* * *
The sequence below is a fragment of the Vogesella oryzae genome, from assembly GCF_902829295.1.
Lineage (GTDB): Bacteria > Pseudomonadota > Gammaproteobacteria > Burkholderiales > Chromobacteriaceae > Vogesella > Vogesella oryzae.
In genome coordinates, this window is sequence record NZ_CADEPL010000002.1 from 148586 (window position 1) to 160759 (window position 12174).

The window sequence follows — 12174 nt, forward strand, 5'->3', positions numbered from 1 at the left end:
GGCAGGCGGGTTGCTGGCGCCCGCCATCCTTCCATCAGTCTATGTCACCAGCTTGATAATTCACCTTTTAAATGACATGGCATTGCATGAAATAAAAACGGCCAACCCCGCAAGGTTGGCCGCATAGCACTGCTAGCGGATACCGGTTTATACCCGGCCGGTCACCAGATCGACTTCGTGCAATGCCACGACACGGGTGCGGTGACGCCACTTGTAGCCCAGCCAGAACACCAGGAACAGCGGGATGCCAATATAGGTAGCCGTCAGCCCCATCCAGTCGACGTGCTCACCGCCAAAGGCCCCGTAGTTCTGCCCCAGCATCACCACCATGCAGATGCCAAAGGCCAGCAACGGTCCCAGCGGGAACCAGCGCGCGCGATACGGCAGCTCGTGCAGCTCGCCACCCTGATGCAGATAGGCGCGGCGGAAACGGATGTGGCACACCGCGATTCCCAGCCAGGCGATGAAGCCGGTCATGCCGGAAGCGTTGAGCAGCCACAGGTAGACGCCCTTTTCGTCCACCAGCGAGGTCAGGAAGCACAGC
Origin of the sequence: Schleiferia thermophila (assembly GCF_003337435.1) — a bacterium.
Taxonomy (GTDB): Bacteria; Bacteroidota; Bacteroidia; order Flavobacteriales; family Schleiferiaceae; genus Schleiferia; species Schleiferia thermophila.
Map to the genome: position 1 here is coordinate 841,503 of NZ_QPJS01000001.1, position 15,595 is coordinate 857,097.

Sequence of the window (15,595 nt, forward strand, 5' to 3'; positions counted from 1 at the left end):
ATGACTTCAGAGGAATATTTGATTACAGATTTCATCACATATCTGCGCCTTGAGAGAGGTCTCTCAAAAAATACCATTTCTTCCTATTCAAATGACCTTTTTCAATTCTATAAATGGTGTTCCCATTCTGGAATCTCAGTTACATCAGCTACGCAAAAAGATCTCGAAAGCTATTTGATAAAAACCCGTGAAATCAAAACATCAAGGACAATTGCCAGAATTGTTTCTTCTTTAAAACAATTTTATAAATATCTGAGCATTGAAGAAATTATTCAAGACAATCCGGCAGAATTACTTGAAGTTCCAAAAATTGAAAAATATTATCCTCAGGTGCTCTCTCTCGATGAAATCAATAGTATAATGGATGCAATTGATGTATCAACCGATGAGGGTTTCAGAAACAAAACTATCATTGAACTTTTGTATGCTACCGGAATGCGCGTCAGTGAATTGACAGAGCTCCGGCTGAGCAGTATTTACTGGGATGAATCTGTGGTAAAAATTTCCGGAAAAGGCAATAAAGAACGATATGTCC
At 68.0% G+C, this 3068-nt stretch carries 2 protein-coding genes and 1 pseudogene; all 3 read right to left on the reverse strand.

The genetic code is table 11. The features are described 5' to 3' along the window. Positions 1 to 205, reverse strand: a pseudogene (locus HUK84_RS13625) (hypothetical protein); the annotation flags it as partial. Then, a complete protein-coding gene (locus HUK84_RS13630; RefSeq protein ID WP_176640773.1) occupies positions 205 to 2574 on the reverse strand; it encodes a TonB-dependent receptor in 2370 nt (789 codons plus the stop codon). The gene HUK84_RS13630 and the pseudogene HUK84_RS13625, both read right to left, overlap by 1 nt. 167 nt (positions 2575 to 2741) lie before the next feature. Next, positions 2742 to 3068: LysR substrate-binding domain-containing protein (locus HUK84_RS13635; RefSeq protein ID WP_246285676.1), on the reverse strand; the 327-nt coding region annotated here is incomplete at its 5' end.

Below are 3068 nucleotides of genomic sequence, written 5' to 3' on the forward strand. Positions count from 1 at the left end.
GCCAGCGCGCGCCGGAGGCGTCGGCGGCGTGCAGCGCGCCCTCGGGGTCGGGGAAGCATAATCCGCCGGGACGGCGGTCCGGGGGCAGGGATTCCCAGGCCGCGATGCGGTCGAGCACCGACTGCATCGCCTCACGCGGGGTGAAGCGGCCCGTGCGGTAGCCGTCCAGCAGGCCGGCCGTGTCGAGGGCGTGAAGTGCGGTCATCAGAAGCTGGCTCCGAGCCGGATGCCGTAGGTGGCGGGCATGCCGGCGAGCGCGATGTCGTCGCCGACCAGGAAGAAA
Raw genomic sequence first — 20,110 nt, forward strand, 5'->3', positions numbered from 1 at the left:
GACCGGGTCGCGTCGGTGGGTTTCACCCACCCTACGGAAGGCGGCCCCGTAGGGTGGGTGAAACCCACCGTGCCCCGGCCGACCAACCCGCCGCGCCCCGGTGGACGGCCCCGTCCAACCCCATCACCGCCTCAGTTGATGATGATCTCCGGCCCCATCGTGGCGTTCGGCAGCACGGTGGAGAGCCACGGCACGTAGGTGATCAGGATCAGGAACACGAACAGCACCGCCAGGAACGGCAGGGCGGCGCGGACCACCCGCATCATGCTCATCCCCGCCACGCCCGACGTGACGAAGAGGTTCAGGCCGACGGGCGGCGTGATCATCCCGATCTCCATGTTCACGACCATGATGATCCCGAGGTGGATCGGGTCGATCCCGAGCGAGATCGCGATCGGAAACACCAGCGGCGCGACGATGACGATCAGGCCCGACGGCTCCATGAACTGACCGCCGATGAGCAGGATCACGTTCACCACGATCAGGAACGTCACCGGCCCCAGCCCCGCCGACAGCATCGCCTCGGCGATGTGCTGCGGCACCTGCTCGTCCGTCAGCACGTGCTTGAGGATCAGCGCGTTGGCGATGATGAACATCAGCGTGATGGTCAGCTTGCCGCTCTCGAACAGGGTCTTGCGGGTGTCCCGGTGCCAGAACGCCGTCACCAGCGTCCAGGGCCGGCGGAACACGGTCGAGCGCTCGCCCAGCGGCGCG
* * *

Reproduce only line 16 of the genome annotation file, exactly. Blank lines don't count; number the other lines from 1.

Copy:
GACCGGGTCGCGTCGGTGGGTTTCACCCACCCTACGGAAGGCGGCCCCGTAGGGTGGGTGAAACCCACCGTGCCCCGGCCGACCAACCCGCCGCGCCCCGGTGGACGGCCCCGTCCAACCCCATCACCGCCTCAGTTGATGATGATCTCCGGCCCCATCGTGGCGTTCGGCAGCACGGTGGAGAGCCACGGCACGTAGGTGATCAGGATCAGGAACACGAACAGCACCGCCAGGAACGGCAGGGCGGCGCGGACCACCCGCATCATGCTCATCCCCGCCACGCCCGACGTGACGAAGAGGTTCAGGCCGACGGGCGGCGTGATCATCCCGATCTCCATGTTCACGACCATGATGATCCCGAGGTGGATCGGGTCGATCCCGAGCGAGATCGCGATCGGAAACACCAGCGGCGCGACGATGACGATCAGGCCCGACGGCTCCATGAACTGACCGCCGATGAGCAGGATCACGTTCACCACGATCAGGAACGTCACCGGCCCCAGCCCCGCCGACAGCATCGCCTCGGCGATGTGCTGCGGCACCTGCTCGTCCGTCAGCACGTGCTTGAGGATCAGCGCGTTGGCGATGATGAACATCAGCGTGATGGTCAGCTTGCCGCTCTCGAACAGGGTCTTGCGGGTGTCCCGGTGCCAGAACGCCGTCACCAGCGTCCAGGGCCGGCGGAACACGGTCGAGCGCTCGCCCAGCGGCGCG